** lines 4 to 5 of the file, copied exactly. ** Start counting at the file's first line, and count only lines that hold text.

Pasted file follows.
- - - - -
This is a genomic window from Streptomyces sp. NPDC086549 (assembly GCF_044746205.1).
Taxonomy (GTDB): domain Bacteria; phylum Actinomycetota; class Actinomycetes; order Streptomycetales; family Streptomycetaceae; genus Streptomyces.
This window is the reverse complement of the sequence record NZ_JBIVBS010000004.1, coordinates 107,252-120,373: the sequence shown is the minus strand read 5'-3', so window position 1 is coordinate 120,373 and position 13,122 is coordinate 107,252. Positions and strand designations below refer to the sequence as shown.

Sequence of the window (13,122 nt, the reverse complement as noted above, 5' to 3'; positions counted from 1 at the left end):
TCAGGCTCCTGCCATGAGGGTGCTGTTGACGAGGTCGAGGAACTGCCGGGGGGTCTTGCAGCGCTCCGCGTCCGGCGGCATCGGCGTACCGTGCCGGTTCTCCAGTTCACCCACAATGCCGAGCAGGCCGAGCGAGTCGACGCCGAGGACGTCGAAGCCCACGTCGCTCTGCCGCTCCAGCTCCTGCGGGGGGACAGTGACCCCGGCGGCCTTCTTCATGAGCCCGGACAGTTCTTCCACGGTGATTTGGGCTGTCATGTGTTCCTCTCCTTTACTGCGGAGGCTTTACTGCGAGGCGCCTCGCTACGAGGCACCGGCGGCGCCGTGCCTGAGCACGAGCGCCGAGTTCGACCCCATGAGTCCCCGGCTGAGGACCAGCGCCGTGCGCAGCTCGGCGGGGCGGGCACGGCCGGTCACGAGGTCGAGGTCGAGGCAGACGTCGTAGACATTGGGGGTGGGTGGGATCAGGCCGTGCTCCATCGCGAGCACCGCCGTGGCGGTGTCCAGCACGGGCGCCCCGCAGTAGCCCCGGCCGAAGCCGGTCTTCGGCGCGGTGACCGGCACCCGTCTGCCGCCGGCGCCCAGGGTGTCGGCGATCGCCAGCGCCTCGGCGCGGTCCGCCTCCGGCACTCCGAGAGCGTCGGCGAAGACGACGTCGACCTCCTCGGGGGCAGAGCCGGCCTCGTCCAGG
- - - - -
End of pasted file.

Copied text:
Sequence of the window (13,122 nt, the reverse complement as noted above, 5' to 3'; positions counted from 1 at the left end):
TCAGGCTCCTGCCATGAGGGTGCTGTTGACGAGGTCGAGGAACTGCCGGGGGGTCTTGCAGCGCTCCGCGTCCGGCGGCATCGGCGTACCGTGCCGGTTCTCCAGTTCACCCACAATGCCGAGCAGGCCGAGCGAGTCGACGCCGAGGACGTCGAAGCCCACGTCGCTCTGCCGCTCCAGCTCCTGCGGGGGGACAGTGACCCCGGCGGCCTTCTTCATGAGCCCGGACAGTTCTTCCACGGTGATTTGGGCTGTCATGTGTTCCTCTCCTTTACTGCGGAGGCTTTACTGCGAGGCGCCTCGCTACGAGGCACCGGCGGCGCCGTGCCTGAGCACGAGCGCCGAGTTCGACCCCATGAGTCCCCGGCTGAGGACCAGCGCCGTGCGCAGCTCGGCGGGGCGGGCACGGCCGGTCACGAGGTCGAGGTCGAGGCAGACGTCGTAGACATTGGGGGTGGGTGGGATCAGGCCGTGCTCCATCGCGAGCACCGCCGTGGCGGTGTCCAGCACGGGCGCCCCGCAGTAGCCCCGGCCGAAGCCGGTCTTCGGCGCGGTGACCGGCACCCGTCTGCCGCCGGCGCCCAGGGTGTCGGCGATCGCCAGCGCCTCGGCGCGGTCCGCCTCCGGCACTCCGAGAGCGTCGGCGAAGACGACGTCGACCTCCTCGGGGGCAGAGCCGGCCTCGTCCAGG